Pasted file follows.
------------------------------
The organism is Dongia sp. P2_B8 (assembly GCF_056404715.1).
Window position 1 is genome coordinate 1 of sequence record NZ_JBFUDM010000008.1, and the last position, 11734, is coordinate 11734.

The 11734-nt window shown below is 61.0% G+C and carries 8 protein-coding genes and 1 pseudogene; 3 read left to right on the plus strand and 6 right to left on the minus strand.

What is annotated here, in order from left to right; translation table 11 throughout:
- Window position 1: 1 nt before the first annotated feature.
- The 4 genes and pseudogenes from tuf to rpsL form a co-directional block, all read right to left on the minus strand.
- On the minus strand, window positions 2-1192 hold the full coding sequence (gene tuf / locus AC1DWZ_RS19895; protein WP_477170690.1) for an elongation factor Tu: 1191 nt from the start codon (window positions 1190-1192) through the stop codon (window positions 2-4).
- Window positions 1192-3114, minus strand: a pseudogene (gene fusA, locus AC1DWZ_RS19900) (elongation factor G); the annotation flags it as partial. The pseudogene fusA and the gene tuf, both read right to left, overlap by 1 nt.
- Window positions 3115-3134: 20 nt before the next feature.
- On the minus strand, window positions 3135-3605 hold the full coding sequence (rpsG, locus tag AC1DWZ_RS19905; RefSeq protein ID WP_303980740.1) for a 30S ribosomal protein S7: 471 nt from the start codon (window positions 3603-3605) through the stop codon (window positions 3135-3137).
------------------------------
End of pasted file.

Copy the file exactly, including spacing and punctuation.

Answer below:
The organism is Dongia sp. P2_B8 (assembly GCF_056404715.1).
Window position 1 is genome coordinate 1 of sequence record NZ_JBFUDM010000008.1, and the last position, 11734, is coordinate 11734.

The 11734-nt window shown below is 61.0% G+C and carries 8 protein-coding genes and 1 pseudogene; 3 read left to right on the plus strand and 6 right to left on the minus strand.

What is annotated here, in order from left to right; translation table 11 throughout:
- Window position 1: 1 nt before the first annotated feature.
- The 4 genes and pseudogenes from tuf to rpsL form a co-directional block, all read right to left on the minus strand.
- On the minus strand, window positions 2-1192 hold the full coding sequence (gene tuf / locus AC1DWZ_RS19895; protein WP_477170690.1) for an elongation factor Tu: 1191 nt from the start codon (window positions 1190-1192) through the stop codon (window positions 2-4).
- Window positions 1192-3114, minus strand: a pseudogene (gene fusA, locus AC1DWZ_RS19900) (elongation factor G); the annotation flags it as partial. The pseudogene fusA and the gene tuf, both read right to left, overlap by 1 nt.
- Window positions 3115-3134: 20 nt before the next feature.
- On the minus strand, window positions 3135-3605 hold the full coding sequence (rpsG, locus tag AC1DWZ_RS19905; RefSeq protein ID WP_303980740.1) for a 30S ribosomal protein S7: 471 nt from the start codon (window positions 3603-3605) through the stop codon (window positions 3135-3137).